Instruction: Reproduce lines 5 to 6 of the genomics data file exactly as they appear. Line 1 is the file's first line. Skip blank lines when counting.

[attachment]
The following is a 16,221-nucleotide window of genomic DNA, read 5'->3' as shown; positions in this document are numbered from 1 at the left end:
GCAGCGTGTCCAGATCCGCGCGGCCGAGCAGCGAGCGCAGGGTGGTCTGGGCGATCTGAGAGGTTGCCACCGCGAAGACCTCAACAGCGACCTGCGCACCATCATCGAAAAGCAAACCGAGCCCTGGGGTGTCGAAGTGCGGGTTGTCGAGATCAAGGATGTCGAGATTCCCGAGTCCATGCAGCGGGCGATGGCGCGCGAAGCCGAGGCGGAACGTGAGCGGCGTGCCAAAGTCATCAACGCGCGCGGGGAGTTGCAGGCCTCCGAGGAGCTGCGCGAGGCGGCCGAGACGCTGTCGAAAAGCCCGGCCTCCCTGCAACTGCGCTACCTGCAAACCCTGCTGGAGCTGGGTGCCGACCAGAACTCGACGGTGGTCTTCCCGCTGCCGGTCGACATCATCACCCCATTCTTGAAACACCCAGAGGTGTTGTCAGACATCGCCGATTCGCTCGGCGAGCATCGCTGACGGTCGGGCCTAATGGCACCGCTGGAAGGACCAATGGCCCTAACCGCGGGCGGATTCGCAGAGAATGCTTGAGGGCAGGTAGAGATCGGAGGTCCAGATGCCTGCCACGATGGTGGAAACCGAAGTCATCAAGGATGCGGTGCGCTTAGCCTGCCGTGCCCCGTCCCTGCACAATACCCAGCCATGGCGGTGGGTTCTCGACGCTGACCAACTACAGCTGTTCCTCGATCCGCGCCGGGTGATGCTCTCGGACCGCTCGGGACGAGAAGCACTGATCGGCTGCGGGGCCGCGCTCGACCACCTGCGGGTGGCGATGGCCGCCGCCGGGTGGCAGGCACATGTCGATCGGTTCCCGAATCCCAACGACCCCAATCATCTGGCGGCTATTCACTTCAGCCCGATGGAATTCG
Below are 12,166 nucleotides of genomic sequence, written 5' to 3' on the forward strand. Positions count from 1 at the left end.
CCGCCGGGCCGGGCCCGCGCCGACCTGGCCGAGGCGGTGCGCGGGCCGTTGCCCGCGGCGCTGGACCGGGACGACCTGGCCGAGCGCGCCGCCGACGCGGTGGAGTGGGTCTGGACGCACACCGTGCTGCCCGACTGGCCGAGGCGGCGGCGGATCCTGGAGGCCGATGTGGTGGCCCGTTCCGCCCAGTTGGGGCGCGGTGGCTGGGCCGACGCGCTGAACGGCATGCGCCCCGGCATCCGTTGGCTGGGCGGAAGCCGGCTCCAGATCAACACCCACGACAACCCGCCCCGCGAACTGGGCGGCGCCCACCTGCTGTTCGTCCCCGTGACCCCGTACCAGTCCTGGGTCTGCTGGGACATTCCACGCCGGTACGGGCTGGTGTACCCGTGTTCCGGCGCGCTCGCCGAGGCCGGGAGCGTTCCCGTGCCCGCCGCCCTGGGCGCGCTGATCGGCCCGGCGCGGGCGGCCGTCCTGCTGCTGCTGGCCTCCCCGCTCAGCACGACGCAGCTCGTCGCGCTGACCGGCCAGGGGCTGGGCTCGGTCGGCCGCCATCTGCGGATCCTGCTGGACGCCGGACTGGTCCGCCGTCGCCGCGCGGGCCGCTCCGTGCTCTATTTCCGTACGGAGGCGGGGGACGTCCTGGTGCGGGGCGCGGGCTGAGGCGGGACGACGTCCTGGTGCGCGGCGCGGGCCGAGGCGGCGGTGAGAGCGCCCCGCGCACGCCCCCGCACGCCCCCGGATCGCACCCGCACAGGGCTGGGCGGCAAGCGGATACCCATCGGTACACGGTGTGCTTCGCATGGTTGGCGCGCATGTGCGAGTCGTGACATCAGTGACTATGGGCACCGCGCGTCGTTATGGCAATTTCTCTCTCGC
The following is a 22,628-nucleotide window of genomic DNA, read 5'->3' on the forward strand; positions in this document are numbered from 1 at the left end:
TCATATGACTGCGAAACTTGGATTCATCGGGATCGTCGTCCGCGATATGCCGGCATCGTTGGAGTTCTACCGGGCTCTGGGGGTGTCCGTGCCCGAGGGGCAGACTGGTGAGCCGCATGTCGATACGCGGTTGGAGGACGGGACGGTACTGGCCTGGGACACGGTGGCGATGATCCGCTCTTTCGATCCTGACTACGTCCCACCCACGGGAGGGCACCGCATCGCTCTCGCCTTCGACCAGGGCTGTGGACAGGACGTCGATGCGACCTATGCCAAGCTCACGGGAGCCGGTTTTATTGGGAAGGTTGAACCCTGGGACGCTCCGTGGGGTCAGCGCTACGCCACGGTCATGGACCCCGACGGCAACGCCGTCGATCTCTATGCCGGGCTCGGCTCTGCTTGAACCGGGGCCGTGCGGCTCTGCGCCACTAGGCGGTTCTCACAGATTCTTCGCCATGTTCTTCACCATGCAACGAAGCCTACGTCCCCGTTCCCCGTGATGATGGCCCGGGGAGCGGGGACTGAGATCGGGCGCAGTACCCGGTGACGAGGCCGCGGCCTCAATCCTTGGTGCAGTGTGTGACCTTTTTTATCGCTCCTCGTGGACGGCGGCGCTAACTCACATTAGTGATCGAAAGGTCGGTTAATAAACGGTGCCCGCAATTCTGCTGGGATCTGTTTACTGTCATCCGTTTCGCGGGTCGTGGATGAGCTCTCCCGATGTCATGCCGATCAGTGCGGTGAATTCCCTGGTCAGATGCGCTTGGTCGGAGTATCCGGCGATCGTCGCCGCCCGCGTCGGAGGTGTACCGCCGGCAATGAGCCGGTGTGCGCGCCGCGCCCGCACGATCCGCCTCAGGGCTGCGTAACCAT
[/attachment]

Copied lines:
The following is a 22,628-nucleotide window of genomic DNA, read 5'->3' on the forward strand; positions in this document are numbered from 1 at the left end:
TCATATGACTGCGAAACTTGGATTCATCGGGATCGTCGTCCGCGATATGCCGGCATCGTTGGAGTTCTACCGGGCTCTGGGGGTGTCCGTGCCCGAGGGGCAGACTGGTGAGCCGCATGTCGATACGCGGTTGGAGGACGGGACGGTACTGGCCTGGGACACGGTGGCGATGATCCGCTCTTTCGATCCTGACTACGTCCCACCCACGGGAGGGCACCGCATCGCTCTCGCCTTCGACCAGGGCTGTGGACAGGACGTCGATGCGACCTATGCCAAGCTCACGGGAGCCGGTTTTATTGGGAAGGTTGAACCCTGGGACGCTCCGTGGGGTCAGCGCTACGCCACGGTCATGGACCCCGACGGCAACGCCGTCGATCTCTATGCCGGGCTCGGCTCTGCTTGAACCGGGGCCGTGCGGCTCTGCGCCACTAGGCGGTTCTCACAGATTCTTCGCCATGTTCTTCACCATGCAACGAAGCCTACGTCCCCGTTCCCCGTGATGATGGCCCGGGGAGCGGGGACTGAGATCGGGCGCAGTACCCGGTGACGAGGCCGCGGCCTCAATCCTTGGTGCAGTGTGTGACCTTTTTTATCGCTCCTCGTGGACGGCGGCGCTAACTCACATTAGTGATCGAAAGGTCGGTTAATAAACGGTGCCCGCAATTCTGCTGGGATCTGTTTACTGTCATCCGTTTCGCGGGTCGTGGATGAGCTCTCCCGATGTCATGCCGATCAGTGCGGTGAATTCCCTGGTCAGATGCGCTTGGTCGGAGTATCCGGCGATCGTCGCCGCCCGCGTCGGAGGTGTACCGCCGGCAATGAGCCGGTGTGCGCGCCGCGCCCGCACGATCCGCCTCAGGGCTGCGTAACCAT